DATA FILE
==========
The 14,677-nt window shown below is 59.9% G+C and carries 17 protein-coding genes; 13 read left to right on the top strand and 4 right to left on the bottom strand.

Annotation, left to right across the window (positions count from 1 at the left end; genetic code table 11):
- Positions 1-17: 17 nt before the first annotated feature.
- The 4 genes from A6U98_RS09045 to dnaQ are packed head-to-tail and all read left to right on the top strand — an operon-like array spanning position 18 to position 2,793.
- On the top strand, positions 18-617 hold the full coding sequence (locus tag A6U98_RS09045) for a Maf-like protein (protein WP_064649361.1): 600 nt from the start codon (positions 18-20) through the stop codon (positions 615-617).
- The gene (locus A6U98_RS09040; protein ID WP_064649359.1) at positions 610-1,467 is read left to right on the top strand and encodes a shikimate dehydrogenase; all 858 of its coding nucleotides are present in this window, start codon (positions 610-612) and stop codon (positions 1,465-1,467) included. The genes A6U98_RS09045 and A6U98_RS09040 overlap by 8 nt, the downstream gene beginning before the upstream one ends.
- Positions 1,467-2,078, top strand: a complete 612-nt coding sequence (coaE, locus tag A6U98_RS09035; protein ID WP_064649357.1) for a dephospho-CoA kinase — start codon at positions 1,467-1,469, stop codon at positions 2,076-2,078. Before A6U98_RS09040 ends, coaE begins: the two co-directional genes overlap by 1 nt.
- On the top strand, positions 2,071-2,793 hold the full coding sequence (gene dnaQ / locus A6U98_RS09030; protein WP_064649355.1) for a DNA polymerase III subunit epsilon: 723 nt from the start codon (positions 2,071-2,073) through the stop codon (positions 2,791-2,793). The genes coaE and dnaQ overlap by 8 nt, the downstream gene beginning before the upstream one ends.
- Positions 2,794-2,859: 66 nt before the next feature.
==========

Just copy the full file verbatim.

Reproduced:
The 14,677-nt window shown below is 59.9% G+C and carries 17 protein-coding genes; 13 read left to right on the top strand and 4 right to left on the bottom strand.

Annotation, left to right across the window (positions count from 1 at the left end; genetic code table 11):
- Positions 1-17: 17 nt before the first annotated feature.
- The 4 genes from A6U98_RS09045 to dnaQ are packed head-to-tail and all read left to right on the top strand — an operon-like array spanning position 18 to position 2,793.
- On the top strand, positions 18-617 hold the full coding sequence (locus tag A6U98_RS09045) for a Maf-like protein (protein WP_064649361.1): 600 nt from the start codon (positions 18-20) through the stop codon (positions 615-617).
- The gene (locus A6U98_RS09040; protein ID WP_064649359.1) at positions 610-1,467 is read left to right on the top strand and encodes a shikimate dehydrogenase; all 858 of its coding nucleotides are present in this window, start codon (positions 610-612) and stop codon (positions 1,465-1,467) included. The genes A6U98_RS09045 and A6U98_RS09040 overlap by 8 nt, the downstream gene beginning before the upstream one ends.
- Positions 1,467-2,078, top strand: a complete 612-nt coding sequence (coaE, locus tag A6U98_RS09035; protein ID WP_064649357.1) for a dephospho-CoA kinase — start codon at positions 1,467-1,469, stop codon at positions 2,076-2,078. Before A6U98_RS09040 ends, coaE begins: the two co-directional genes overlap by 1 nt.
- On the top strand, positions 2,071-2,793 hold the full coding sequence (gene dnaQ / locus A6U98_RS09030; protein WP_064649355.1) for a DNA polymerase III subunit epsilon: 723 nt from the start codon (positions 2,071-2,073) through the stop codon (positions 2,791-2,793). The genes coaE and dnaQ overlap by 8 nt, the downstream gene beginning before the upstream one ends.
- Positions 2,794-2,859: 66 nt before the next feature.